Courtesy of Roger Finch.

Despite experiencing a stroke, Roger Finch has been training arduously six days a week for his return to False Bay sometime from December to February when the weather gives him an opportunity to join Annemie Landmeters (in 1989 from Belgium), Steven Klugman (in 2004 from South Africa), Carina Bruwer (in 2006 from South Africa), Barend Nortje (in 2007 from South Africa) and Ned Denison (in 2012 from Ireland) as successful False Bay swimmers.

But he still remembers his extremely close friend (“more like my father”) David Frantzeskou of Varne Ridge who passed away last year. “Back in 2013, David took me aside and said we need to left this place to another level. We need to help more swimmers who arrive here to swim the English Channel and know nothing about it. We need a swim camp to provide more assistance.”

He remembered those words as he had traveled to Zurich to swim the Lake Zurich event, then flown straight to New York and swum the Ederle event, then from New York to Dover to look after his swim partner Dr. Otto Thaning on his English Channel attempt which didn’t happen due to weather. But he stayed on to crew for Bob Needham and then flew back to Johannesburg and resumed training.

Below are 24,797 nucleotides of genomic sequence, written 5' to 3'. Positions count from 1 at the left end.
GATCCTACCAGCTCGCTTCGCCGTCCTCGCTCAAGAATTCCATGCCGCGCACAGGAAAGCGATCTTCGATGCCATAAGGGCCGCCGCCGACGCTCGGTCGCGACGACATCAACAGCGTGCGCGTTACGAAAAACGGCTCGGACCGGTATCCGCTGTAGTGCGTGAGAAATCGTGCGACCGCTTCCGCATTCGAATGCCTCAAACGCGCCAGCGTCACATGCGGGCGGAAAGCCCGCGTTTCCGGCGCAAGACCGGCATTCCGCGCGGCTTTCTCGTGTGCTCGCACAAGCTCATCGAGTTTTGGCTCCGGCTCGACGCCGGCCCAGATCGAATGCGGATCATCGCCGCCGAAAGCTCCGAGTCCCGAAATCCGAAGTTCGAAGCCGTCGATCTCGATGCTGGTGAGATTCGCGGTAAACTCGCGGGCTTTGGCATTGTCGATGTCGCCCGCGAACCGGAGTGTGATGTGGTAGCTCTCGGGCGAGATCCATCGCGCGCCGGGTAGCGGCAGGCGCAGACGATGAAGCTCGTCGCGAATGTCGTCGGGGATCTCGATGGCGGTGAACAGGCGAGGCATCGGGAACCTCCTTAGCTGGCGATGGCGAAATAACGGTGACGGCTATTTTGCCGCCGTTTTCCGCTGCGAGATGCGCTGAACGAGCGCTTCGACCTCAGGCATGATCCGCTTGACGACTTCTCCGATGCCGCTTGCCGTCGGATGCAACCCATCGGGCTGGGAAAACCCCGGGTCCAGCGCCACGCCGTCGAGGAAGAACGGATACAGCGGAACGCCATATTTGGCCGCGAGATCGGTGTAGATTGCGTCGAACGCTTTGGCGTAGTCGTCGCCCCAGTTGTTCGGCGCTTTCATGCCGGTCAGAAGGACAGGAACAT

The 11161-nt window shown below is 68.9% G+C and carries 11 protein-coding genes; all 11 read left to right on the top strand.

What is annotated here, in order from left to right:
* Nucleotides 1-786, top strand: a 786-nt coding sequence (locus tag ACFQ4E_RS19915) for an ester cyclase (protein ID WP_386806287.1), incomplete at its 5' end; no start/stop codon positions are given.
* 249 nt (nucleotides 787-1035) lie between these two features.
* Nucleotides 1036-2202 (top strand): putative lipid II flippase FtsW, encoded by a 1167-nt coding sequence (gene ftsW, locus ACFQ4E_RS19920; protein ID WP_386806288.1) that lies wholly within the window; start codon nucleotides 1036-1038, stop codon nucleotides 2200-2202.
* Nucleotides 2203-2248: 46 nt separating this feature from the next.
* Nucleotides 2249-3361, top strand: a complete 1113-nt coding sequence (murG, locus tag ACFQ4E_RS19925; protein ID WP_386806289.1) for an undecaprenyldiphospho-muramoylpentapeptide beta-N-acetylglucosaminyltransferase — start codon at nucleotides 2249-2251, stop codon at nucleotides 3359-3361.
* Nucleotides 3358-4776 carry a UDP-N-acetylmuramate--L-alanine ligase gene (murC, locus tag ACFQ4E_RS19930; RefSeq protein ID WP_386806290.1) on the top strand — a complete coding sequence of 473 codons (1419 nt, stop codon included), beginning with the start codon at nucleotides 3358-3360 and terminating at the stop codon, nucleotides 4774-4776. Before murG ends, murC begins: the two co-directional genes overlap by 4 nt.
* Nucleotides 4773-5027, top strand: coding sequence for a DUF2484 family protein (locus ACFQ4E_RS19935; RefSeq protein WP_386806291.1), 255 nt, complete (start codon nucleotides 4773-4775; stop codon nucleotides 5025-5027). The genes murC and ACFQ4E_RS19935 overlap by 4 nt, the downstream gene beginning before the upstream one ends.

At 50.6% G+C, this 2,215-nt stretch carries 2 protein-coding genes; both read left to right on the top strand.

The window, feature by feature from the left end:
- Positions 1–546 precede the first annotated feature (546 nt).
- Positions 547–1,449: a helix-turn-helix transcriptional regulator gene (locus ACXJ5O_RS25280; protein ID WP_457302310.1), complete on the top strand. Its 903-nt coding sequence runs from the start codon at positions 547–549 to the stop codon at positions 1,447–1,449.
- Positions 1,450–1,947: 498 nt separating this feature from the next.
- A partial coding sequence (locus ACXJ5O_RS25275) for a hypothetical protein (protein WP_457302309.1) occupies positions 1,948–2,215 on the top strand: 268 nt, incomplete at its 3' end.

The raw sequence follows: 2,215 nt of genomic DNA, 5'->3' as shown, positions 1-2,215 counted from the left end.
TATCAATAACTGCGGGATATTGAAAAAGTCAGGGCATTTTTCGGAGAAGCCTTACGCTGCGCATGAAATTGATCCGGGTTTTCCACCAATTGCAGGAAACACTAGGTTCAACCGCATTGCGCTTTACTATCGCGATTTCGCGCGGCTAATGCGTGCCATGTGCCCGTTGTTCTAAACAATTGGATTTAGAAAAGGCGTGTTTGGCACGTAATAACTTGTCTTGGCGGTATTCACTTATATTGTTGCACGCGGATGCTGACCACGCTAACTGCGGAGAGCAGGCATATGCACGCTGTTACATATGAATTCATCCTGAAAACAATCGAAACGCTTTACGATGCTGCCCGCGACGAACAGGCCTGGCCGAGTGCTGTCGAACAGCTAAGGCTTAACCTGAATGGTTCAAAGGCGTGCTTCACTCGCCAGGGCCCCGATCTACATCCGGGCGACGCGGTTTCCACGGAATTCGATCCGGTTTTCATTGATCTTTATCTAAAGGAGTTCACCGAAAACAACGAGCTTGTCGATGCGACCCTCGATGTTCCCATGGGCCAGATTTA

Three days later, he took a call from Dr. Thaning with another chance to go back to Dover so he was back on an airplane and in Varne Ridge within a week. But again weather denied the good doctor. “During this stay, David spoke to me again about establishing a camp to educate swimmers about the English Channel. I think that we can do it with Tracy Clark with David said was perfect.

And so The Varne Ridge English Channel Training Camp was born. It was David’s dream to help swimmers coming to Dover. It is a non-profit camp with excess funds going back into the NSRI as two recent channel swimmers who died on their attempts were in residence at Varne Ridge at the time. The camps took off really well and we now have two a year in Dover: one at the beginning of the channel season and one at the end of the season.

We then had a lot of interest in swimmers coming out to South Africa to swim the Robben Island crossing, so Tracy and I set it up. We held the first one in February which was a massive hit with the swimmers from the UK and Finland.

Each day while waiting for conditions, the swims were set up the coast past The 12 Apostles and Lion’s Head. Each day the swimmers encountered dolphins, sun fish and seals. On the Robben Island crossing, there were three whales swimming next to the swimmers. Funds from the South African swim camp will be going to Learn to Swim and Every Child A Swimmer programs.

One of our lady swimmers became the oldest woman ever to swim Robben Island, Ellery McGowan.”

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